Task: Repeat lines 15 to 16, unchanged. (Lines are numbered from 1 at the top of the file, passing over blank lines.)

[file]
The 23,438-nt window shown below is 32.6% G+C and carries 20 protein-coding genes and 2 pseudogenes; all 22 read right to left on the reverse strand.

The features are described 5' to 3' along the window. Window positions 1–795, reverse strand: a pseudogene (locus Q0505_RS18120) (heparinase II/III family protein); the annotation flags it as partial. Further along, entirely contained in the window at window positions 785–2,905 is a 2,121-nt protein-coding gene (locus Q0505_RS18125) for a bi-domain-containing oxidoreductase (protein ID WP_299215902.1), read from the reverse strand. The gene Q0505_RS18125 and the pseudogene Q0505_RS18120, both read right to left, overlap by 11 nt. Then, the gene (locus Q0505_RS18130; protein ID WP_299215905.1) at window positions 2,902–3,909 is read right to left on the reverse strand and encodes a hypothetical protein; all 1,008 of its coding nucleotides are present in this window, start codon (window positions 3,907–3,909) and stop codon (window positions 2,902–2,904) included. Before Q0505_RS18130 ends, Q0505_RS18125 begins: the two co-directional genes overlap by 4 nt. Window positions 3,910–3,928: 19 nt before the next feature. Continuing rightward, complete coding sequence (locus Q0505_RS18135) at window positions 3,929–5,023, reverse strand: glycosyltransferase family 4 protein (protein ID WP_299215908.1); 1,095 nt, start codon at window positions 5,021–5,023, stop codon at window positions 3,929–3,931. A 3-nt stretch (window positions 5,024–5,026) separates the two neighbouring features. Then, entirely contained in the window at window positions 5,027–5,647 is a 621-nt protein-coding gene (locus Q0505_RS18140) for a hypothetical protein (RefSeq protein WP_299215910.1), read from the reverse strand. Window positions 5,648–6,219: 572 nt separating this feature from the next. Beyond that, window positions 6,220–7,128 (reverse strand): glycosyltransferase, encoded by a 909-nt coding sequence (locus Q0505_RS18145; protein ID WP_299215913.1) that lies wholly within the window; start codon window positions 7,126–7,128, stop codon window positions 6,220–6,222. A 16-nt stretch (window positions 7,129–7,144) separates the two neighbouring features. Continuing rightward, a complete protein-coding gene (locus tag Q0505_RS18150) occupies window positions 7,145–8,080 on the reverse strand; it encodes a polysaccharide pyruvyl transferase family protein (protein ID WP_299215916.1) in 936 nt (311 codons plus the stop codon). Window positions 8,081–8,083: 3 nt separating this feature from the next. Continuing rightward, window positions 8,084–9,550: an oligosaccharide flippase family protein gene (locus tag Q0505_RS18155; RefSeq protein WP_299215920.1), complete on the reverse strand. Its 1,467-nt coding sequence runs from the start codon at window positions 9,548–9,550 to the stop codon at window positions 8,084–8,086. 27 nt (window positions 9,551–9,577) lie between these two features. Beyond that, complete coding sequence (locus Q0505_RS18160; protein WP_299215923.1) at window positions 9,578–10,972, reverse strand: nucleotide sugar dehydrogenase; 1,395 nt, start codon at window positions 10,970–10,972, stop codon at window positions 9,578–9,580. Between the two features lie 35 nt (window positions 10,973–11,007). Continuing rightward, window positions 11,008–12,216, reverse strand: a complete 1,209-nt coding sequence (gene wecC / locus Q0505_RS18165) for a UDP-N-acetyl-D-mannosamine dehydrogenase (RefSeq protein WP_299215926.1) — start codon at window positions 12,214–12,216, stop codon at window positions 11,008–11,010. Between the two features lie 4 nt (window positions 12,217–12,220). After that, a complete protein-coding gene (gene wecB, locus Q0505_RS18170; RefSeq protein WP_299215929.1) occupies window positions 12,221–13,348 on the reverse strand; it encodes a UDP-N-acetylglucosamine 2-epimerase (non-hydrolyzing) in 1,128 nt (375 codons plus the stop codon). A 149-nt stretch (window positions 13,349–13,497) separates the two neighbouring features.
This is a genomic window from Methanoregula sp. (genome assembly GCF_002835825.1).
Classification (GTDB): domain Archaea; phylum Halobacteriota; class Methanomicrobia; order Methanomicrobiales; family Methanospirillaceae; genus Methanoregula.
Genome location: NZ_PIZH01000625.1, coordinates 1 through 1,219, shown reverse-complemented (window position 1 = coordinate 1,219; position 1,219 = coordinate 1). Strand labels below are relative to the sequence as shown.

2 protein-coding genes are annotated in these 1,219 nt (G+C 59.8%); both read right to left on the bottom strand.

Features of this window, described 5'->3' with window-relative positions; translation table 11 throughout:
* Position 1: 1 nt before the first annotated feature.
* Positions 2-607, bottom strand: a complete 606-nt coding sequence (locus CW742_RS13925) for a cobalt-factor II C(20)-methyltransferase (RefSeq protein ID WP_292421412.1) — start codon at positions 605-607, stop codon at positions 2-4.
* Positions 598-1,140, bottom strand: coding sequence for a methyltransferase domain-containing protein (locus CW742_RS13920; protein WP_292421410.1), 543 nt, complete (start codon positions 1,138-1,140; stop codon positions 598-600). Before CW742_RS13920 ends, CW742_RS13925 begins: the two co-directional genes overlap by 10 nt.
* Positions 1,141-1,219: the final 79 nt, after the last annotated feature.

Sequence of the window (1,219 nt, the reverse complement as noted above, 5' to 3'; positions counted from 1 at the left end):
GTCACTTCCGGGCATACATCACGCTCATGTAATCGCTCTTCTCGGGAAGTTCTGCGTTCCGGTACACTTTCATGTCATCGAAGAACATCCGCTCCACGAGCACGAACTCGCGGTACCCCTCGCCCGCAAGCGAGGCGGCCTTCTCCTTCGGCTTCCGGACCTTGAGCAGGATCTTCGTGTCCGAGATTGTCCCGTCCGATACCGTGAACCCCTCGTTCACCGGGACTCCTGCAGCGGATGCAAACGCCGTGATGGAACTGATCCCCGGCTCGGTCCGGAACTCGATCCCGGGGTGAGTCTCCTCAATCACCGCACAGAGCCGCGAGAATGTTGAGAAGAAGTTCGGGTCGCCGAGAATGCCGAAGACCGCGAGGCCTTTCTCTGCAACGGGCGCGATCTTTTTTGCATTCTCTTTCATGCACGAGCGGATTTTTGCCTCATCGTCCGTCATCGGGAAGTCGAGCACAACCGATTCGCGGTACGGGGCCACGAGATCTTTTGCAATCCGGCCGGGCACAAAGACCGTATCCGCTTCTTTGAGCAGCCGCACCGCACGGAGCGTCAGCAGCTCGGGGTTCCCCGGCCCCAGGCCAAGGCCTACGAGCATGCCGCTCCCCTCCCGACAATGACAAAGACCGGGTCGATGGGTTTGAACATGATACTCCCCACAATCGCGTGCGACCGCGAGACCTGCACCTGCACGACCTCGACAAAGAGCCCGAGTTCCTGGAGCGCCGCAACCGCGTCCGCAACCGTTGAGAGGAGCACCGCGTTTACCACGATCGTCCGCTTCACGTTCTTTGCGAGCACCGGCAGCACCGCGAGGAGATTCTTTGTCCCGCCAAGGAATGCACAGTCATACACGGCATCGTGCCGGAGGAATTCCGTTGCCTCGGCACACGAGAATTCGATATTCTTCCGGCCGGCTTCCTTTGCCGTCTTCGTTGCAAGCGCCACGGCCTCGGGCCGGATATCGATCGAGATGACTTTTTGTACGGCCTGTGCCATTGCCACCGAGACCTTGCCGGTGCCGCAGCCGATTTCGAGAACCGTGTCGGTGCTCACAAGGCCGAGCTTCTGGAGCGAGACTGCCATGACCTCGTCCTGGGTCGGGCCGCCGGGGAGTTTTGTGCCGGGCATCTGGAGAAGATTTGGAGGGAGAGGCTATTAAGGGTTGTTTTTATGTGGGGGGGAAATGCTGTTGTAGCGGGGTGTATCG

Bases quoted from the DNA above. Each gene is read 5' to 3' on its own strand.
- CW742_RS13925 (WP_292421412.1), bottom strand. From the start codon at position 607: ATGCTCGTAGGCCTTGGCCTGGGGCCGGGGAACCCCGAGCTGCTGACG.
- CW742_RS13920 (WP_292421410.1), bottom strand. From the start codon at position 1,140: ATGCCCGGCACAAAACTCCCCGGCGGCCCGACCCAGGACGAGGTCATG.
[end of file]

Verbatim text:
- CW742_RS13925 (WP_292421412.1), bottom strand. From the start codon at position 607: ATGCTCGTAGGCCTTGGCCTGGGGCCGGGGAACCCCGAGCTGCTGACG.
- CW742_RS13920 (WP_292421410.1), bottom strand. From the start codon at position 1,140: ATGCCCGGCACAAAACTCCCCGGCGGCCCGACCCAGGACGAGGTCATG.